North Carolina Debt Relief
North Carolina Credit Card Debt law has a 3-year Statute of Limitations (SOL), or time limit for filing suit, over unpaid Credit Card Debt. The clock starts ticking from the date of the first missed payment, but restarts upon any partial payments that may follow. If a summons is served on the debtor, the debtor has 30 days to file an answer to avoid default judgment, so certified mail is recommended for sending the answer.
North Carolina limits the time for creditors to recover a judgment to 10 years. Interest may be charged at the rate of the contract or 8% per year. Once filed with the clerk in the appropriate county, the judgment becomes a lien against the debtor’s real property, lasting 10 years. The court may order levy of all debtor personal and real property. A homestead exemption of $10,000 is allowed. Other personal property exemptions are also allowed.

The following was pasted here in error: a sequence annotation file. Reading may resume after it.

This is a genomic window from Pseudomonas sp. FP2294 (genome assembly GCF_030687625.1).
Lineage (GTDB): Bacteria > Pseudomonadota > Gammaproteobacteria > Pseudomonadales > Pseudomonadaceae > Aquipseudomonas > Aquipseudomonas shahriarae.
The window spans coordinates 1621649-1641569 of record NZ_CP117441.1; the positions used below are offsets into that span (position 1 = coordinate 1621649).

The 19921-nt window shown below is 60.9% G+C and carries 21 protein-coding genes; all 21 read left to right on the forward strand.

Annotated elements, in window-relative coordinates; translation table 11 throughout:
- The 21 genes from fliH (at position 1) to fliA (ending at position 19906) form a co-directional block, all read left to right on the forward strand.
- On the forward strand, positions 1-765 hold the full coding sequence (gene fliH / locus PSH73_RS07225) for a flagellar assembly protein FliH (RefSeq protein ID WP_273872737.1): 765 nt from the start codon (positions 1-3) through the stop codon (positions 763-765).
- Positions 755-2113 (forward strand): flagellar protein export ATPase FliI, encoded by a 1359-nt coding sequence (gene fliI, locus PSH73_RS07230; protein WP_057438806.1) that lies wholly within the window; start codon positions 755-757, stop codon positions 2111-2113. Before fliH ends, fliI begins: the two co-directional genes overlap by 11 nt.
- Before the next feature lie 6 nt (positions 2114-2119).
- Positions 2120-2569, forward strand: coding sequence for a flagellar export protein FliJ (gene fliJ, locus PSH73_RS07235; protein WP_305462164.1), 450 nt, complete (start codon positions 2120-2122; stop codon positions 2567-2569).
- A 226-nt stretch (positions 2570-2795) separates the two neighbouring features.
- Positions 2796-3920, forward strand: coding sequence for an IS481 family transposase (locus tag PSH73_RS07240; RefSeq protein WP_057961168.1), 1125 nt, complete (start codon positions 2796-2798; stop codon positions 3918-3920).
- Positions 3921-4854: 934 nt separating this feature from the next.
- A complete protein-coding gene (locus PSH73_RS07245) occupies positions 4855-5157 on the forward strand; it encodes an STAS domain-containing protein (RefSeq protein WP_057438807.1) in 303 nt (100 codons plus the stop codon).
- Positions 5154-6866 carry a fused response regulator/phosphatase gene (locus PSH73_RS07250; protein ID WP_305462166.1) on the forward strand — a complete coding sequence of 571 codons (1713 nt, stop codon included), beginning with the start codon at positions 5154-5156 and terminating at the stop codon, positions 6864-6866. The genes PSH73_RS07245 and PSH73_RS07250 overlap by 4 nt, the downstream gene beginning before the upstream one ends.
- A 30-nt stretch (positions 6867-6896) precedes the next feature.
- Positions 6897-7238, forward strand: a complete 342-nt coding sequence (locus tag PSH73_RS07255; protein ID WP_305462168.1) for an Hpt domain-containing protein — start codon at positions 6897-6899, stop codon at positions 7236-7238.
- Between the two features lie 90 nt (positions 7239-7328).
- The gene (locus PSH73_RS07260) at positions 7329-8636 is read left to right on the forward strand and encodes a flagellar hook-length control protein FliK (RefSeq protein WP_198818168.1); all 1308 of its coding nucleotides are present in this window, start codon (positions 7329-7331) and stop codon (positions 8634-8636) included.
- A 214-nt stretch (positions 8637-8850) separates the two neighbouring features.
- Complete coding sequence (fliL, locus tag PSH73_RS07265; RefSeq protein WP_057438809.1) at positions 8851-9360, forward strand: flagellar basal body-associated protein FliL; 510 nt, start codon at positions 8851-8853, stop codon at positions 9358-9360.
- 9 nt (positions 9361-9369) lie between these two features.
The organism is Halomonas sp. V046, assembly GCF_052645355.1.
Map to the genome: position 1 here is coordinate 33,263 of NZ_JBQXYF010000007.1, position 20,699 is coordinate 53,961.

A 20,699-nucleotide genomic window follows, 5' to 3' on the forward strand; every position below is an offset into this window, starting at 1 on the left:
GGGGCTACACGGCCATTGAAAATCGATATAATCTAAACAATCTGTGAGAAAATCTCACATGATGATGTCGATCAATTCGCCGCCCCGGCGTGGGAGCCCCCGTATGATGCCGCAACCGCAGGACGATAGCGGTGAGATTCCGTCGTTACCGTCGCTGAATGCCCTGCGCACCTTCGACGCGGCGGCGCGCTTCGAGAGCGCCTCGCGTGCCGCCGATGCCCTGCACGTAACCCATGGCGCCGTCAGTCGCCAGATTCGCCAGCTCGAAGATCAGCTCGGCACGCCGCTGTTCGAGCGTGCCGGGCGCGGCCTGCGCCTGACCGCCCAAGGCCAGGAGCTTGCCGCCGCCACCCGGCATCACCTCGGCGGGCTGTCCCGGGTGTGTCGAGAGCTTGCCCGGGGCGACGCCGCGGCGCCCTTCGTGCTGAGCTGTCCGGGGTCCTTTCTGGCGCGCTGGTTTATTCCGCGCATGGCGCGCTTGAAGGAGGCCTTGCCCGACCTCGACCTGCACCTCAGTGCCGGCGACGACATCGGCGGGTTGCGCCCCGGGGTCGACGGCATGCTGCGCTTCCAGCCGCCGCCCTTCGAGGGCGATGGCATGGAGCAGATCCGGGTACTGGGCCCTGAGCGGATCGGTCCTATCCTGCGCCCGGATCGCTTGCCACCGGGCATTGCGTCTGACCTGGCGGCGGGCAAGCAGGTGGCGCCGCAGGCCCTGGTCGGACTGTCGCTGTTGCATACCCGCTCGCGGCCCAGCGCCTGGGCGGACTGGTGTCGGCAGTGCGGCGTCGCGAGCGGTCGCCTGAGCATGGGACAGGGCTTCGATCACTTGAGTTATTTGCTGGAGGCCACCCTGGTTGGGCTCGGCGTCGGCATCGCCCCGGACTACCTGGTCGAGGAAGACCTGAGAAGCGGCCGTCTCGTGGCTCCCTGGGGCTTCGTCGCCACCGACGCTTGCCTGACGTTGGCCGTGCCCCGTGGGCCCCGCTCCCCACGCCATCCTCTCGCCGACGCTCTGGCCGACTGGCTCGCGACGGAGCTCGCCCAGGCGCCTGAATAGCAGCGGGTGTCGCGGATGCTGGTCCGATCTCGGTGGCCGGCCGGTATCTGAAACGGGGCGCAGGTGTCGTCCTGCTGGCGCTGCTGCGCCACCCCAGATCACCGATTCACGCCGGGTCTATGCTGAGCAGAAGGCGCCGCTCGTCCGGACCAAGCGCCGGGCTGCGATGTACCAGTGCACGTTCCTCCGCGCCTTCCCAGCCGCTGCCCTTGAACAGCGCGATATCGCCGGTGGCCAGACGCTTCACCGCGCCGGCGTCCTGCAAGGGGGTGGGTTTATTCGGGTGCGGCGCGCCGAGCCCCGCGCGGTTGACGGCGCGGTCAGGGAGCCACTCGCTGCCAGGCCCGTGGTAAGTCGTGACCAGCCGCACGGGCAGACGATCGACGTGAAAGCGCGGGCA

Wages may not be garnished for 60 days preceding the order if the earnings are proven necessary for maintaining the debtor’s family. In addition, a court precedent exists that prevents garnishment of future wages.
A judgment by confession, or admission of liability for debt with the same power as a court order, is recognized in North Carolina. Such confessions may only be used for purposes of the judgment and not in any other civil proceedings.
It is considered far more advantageous to engage in a Debt Settlement agreement with the creditor, rather than allow the court to decide how and when payments should be made. Debt Settlement helps the consumer avoid bankruptcy by providing a workable option for paying the debt obligation.